Affluent consumers in the U.S. have played a critical role in the world of luxury brands. With 11.53 million millionaires in the U.S. in 2013, the American luxury market is considered the largest across the globe. But, while these consumers may appear affluent, they don’t always feel that way.
In the past few years, affluent consumers have shifted their spending habits to align with how they feel about their wealth, and not what the numbers show on their income statements. American’s new attitudes toward wealth and affluence have disrupted the traditional model for luxury marketing in the U.S.
To highlight the top trends that are shaping the luxury market, we published a series of blog posts that were written by Pam Danziger, the president of Unity Marketing. According to Danziger, new luxury trends are not only changing how consumers perceive their wealth, but also how marketers are positioning their brands.
Here are the four key trends covered in the blog series.
While upper-income consumers have largely recovered from the recession, they are still holding back when it comes to spending. Simplicity, back-to-basics, retreat, and downscaling is the mood. Affluent consumers are no longer spending extra on expenditures and indulgences; instead, they are trading down to less premium brands. Consumers are being more selective, more pragmatic, and much more careful about the luxuries they purchase.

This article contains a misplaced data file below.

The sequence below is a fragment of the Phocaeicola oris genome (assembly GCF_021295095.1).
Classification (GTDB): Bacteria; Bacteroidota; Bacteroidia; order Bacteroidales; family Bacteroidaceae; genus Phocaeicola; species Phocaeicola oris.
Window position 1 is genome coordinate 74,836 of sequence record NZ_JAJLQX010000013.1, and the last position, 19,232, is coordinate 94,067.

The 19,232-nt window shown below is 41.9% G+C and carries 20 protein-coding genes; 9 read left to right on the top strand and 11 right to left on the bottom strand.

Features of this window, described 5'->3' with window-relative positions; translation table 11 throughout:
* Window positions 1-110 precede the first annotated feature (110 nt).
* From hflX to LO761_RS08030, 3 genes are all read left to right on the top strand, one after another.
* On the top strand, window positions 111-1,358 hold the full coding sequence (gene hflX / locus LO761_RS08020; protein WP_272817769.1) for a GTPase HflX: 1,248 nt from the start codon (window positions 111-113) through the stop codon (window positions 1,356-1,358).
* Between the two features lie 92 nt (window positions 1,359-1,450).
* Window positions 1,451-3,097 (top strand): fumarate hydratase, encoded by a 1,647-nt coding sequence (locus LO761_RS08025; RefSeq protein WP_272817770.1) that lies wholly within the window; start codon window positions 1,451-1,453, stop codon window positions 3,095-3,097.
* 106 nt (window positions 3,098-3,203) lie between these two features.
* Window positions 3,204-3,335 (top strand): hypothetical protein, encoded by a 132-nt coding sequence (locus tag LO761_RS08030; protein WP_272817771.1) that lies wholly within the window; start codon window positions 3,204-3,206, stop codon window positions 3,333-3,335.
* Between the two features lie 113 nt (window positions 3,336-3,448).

For marketers at the luxury-end of the spectrum, younger affluent consumers, under age 45, are more valuable because the younger affluents spend significantly more on luxury goods than more mature affluents. Younger affluents are at a point in their lives when they are making first-time luxury purchases, such as vehicles, major appliances, furniture, and home goods, which become a rite of passage into affluence. Luxury marketers need to begin planning for the transition from one dominant generation (i.e. Baby Boomers and GenXers) to another (Millennials).
Luxury brands need to learn how to tell the story of their brand to a new breed of affluent customers. The idea of consumer aspiration for luxury brands – that people will see the brand as a realization of a hope or ambition – is dead. The truly affluent don’t need status symbols; instead, they need to be inspired to buy up and pay a premium for luxury.
Affluent consumers are expressing luxury in a brand-new style. Consumers are looking for a more understated, even modest, expression of their lifestyle. They want fashion that focuses more on substance than style and on quality at a price that respects the customer's intelligence and personal values.
To learn more about these five trends, download our free white paper, Five Luxe Trends for 2016.
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